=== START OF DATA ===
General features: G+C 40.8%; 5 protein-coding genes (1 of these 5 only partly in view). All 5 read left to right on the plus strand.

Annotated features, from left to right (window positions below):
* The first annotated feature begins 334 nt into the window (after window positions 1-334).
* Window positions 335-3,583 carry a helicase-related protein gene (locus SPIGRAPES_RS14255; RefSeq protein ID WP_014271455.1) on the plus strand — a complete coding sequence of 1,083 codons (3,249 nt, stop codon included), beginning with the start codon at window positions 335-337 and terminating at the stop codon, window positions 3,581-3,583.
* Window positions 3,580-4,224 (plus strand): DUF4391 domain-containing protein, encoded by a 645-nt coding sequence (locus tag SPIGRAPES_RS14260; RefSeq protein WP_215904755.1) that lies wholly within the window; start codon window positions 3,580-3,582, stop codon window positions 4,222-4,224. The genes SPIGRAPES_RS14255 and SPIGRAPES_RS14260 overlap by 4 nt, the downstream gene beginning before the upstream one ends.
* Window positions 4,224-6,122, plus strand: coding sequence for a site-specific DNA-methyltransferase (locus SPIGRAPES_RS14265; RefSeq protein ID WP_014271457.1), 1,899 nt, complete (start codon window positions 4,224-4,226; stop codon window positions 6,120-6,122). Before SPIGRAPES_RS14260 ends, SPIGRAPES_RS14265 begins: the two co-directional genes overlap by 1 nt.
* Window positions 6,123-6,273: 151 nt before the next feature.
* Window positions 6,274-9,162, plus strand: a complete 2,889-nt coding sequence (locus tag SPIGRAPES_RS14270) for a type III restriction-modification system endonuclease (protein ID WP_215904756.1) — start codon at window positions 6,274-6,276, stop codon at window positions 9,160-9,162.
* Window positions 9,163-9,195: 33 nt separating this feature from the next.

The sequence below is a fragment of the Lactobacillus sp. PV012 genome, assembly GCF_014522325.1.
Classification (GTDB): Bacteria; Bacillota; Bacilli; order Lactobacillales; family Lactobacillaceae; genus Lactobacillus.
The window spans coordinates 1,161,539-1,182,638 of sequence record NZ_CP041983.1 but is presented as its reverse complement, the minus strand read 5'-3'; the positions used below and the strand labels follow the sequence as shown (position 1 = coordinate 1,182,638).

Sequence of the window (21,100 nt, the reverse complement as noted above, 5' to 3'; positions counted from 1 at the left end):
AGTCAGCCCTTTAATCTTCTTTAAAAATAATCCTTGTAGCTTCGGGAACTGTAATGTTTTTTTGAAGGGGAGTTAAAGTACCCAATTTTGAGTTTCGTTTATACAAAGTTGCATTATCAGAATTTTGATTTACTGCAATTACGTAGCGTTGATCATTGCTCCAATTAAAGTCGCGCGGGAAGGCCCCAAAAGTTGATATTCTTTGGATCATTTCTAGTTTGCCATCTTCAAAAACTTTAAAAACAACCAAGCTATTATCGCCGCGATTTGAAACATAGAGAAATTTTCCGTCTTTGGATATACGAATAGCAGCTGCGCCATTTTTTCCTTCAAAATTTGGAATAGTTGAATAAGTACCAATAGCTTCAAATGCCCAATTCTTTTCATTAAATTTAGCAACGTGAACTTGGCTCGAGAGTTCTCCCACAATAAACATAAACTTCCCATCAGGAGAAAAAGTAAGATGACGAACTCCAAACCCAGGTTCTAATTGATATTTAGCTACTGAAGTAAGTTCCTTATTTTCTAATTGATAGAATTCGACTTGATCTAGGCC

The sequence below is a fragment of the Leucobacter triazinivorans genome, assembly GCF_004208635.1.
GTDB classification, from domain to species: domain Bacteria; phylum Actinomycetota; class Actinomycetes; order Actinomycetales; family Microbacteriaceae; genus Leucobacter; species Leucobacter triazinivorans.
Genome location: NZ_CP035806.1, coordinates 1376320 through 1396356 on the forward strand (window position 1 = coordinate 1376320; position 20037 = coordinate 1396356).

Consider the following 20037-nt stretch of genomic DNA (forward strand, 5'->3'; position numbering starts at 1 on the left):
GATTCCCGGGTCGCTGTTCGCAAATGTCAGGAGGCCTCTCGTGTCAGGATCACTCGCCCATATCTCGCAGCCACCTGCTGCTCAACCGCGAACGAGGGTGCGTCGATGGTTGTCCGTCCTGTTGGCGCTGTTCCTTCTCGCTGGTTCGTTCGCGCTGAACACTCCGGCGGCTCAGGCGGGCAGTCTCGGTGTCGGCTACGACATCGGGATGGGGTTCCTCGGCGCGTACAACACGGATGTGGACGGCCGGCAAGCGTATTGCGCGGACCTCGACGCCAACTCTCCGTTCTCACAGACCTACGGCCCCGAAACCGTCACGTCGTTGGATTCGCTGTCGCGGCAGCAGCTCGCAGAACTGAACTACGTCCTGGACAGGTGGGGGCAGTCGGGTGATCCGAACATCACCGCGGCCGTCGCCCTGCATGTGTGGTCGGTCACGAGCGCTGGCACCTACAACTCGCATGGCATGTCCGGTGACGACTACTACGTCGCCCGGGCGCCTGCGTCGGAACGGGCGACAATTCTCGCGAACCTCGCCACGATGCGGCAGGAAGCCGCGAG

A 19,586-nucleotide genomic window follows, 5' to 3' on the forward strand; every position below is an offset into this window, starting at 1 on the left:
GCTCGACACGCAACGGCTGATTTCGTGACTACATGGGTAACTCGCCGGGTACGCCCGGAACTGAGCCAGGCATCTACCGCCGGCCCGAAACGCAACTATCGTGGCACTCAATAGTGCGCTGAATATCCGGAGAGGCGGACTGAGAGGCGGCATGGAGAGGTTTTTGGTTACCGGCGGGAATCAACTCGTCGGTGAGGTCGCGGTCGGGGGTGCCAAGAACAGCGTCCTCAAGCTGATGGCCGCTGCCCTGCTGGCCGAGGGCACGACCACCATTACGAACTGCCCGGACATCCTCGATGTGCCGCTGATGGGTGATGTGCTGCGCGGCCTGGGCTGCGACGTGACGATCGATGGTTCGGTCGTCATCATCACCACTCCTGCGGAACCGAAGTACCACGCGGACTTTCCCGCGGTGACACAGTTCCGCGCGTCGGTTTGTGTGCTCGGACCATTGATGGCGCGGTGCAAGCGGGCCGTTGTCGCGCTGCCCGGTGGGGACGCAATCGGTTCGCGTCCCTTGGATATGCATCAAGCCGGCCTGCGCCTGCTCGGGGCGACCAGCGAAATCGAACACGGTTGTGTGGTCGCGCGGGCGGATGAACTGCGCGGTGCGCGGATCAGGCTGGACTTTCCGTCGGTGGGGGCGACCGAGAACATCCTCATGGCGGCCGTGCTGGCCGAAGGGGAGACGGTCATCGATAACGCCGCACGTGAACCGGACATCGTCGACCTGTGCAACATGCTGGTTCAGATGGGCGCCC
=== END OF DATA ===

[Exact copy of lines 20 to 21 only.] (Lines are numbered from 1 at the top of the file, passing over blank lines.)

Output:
A 19,586-nucleotide genomic window follows, 5' to 3' on the forward strand; every position below is an offset into this window, starting at 1 on the left:
GCTCGACACGCAACGGCTGATTTCGTGACTACATGGGTAACTCGCCGGGTACGCCCGGAACTGAGCCAGGCATCTACCGCCGGCCCGAAACGCAACTATCGTGGCACTCAATAGTGCGCTGAATATCCGGAGAGGCGGACTGAGAGGCGGCATGGAGAGGTTTTTGGTTACCGGCGGGAATCAACTCGTCGGTGAGGTCGCGGTCGGGGGTGCCAAGAACAGCGTCCTCAAGCTGATGGCCGCTGCCCTGCTGGCCGAGGGCACGACCACCATTACGAACTGCCCGGACATCCTCGATGTGCCGCTGATGGGTGATGTGCTGCGCGGCCTGGGCTGCGACGTGACGATCGATGGTTCGGTCGTCATCATCACCACTCCTGCGGAACCGAAGTACCACGCGGACTTTCCCGCGGTGACACAGTTCCGCGCGTCGGTTTGTGTGCTCGGACCATTGATGGCGCGGTGCAAGCGGGCCGTTGTCGCGCTGCCCGGTGGGGACGCAATCGGTTCGCGTCCCTTGGATATGCATCAAGCCGGCCTGCGCCTGCTCGGGGCGACCAGCGAAATCGAACACGGTTGTGTGGTCGCGCGGGCGGATGAACTGCGCGGTGCGCGGATCAGGCTGGACTTTCCGTCGGTGGGGGCGACCGAGAACATCCTCATGGCGGCCGTGCTGGCCGAAGGGGAGACGGTCATCGATAACGCCGCACGTGAACCGGACATCGTCGACCTGTGCAACATGCTGGTTCAGATGGGCGCCC